The Six 'Cs' for Screening Potential Joint Venture Partners

   

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Lessons from a small gun battle in Brazil

The Six 'Cs' for Screening Potential Joint Venture PartnersCZECH ARMS-MANUFACTURER Česká Zbrojovka (CZ) recently announced the termination of its Brazilian production joint venture after years of mounting delays in building a local factory. “Unfortunately, our original partner did not prove to be ideal, because it was unable to carry out our goals to a successful conclusion,” claimed CZ CEO Lubomir Kovarik. The root cause? A shoulder shrug and a comment from the CEO that this “is not unusual” in emerging market ventures “where the local mentality differs completely from the European mentality.”

He is right that cultural mismatch leading to joint venture failure is not unusual. But it should be. 


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Too often, JV deal teams lock into a preferred partner, get excited about the strategic concept, and drive ahead without confirming that the partner passes the six ‘Cs’ of partner screening:

  1. Compatibility: Do we and the partner have similar culture and values? Do we evaluate options using a similar thought process? Would we make the same choice when faced with an ethical quandary or a risky decision?
  2. Competence: Does the partner actually have the resources and expertise that are required for the joint venture to be successful?
  3. Complementarity: Just how well do they fit our gaps? Even if they have certain resources or expertise, is that enough for this business to succeed – or will there continue to be holes?
  4. Congruence: Does the partner have goals that match ours and a view of the market that is similar? Are we likely to be competitors outside the venture, and will this venture make them stronger against us?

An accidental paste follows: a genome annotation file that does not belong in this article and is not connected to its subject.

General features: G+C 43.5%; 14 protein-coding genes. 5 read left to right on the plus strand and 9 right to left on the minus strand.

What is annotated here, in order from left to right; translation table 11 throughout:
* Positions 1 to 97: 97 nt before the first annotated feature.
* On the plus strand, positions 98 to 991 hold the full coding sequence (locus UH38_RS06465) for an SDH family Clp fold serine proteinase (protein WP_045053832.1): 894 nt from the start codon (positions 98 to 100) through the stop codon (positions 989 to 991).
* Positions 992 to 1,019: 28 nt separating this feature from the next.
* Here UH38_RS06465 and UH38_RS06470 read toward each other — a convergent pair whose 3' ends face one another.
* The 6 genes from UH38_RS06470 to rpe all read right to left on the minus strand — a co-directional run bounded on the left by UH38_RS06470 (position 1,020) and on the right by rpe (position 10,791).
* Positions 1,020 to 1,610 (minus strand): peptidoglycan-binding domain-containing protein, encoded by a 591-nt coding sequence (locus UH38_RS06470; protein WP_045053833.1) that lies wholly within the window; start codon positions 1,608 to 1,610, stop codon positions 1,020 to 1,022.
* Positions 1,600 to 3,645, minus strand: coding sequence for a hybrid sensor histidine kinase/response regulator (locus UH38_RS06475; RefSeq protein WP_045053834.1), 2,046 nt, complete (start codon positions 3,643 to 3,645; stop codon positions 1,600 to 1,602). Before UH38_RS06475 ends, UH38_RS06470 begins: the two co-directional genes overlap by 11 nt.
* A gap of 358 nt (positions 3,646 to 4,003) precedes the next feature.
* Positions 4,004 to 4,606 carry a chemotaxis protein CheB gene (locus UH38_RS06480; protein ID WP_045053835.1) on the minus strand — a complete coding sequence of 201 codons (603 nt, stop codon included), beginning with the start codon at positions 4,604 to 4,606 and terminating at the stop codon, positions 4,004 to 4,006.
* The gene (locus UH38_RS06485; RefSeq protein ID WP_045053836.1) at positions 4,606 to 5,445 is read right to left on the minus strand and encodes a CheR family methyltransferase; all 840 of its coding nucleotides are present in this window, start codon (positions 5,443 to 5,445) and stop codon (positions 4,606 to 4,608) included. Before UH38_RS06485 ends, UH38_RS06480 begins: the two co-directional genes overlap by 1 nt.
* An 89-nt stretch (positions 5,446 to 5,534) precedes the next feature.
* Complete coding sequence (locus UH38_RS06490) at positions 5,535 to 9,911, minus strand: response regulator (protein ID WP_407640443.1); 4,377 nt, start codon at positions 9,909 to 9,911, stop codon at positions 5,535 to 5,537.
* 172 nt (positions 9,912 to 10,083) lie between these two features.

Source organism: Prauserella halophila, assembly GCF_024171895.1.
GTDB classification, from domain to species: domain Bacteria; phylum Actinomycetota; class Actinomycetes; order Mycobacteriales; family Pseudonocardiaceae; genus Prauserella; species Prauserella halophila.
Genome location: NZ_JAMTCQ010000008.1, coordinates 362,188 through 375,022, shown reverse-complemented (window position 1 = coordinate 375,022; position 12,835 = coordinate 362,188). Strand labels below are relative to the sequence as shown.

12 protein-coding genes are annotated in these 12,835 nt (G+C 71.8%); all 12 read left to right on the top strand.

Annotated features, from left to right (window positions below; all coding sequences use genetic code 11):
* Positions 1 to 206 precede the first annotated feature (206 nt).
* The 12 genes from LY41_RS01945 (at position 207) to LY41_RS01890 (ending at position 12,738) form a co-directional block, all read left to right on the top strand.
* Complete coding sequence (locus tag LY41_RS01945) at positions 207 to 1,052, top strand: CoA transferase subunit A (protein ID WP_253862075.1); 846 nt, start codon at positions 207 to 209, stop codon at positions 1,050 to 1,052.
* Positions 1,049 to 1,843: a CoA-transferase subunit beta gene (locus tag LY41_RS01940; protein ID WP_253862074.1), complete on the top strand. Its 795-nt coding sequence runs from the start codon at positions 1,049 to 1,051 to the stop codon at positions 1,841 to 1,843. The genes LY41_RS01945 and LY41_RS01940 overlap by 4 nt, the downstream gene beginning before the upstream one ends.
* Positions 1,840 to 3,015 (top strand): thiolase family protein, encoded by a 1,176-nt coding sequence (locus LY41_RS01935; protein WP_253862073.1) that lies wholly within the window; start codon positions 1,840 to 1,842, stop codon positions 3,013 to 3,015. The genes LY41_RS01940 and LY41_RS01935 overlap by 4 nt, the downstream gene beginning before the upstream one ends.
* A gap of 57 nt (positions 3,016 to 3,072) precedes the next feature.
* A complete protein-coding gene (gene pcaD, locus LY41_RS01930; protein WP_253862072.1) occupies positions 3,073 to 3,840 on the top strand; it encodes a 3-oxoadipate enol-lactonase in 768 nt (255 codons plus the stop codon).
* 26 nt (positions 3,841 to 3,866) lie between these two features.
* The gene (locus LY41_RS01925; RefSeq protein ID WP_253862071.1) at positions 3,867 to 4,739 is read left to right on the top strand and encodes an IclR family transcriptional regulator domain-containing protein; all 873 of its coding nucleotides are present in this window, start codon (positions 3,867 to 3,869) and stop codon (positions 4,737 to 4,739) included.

5. Chemistry: Can our teams work together? Do our senior executives mesh well and have a basis for trust?
  6. Circumstances: Does our partner have a set of challenges that should be concerning (e.g., capital constraints, legal or regulatory problems, labor unrest, etc.) and might impact their performance as a partner?

Companies across industries, geographies, and scale know that this is a problem. Well over half of dealmakers Water Street surveyed in 2015 admitted that their firm has significant room for improvement in screening potential JV partners for capabilities, alignment, fit, and values (Exhibit 1). This weakness leads to a steady drumbeat of high-profile venture failures that can find their roots in poor partner screening. Just ask the partners in music JV Sony-BMG, oil production JV TNK-BP, or food and beverage JV Danone-Wahaha if they wish they had paid more attention to warning signals about cultural mismatch and partner behaviors. 

In some cases, these warning signals should act like Aspirin to a deal fever. After all, if a partner’s technical resources are found lacking upon further review, or their management team has a reputation for ignoring health and safety regulations and collecting fines as the cost of doing business, why go forward with a deal?

But most of the time, good partner screening finds shades of gray – some strengths, some weaknesses – that provide a map of potential cross-cultural speed bumps and potholes that can be avoided with good planning during JV negotiations.

In CZ’s failed cross-border joint venture, the presence of “different mentalities” between Czech and Brazilian partners was entirely predictable in robust partner screening, but the outcome was not. Such screening should have forced the partners into discussing whether there were ways to proactively manage those cultural differences, rather than letting them consume the JV from within.

For example, one of the most common cultural differences we encounter during JV deals is...


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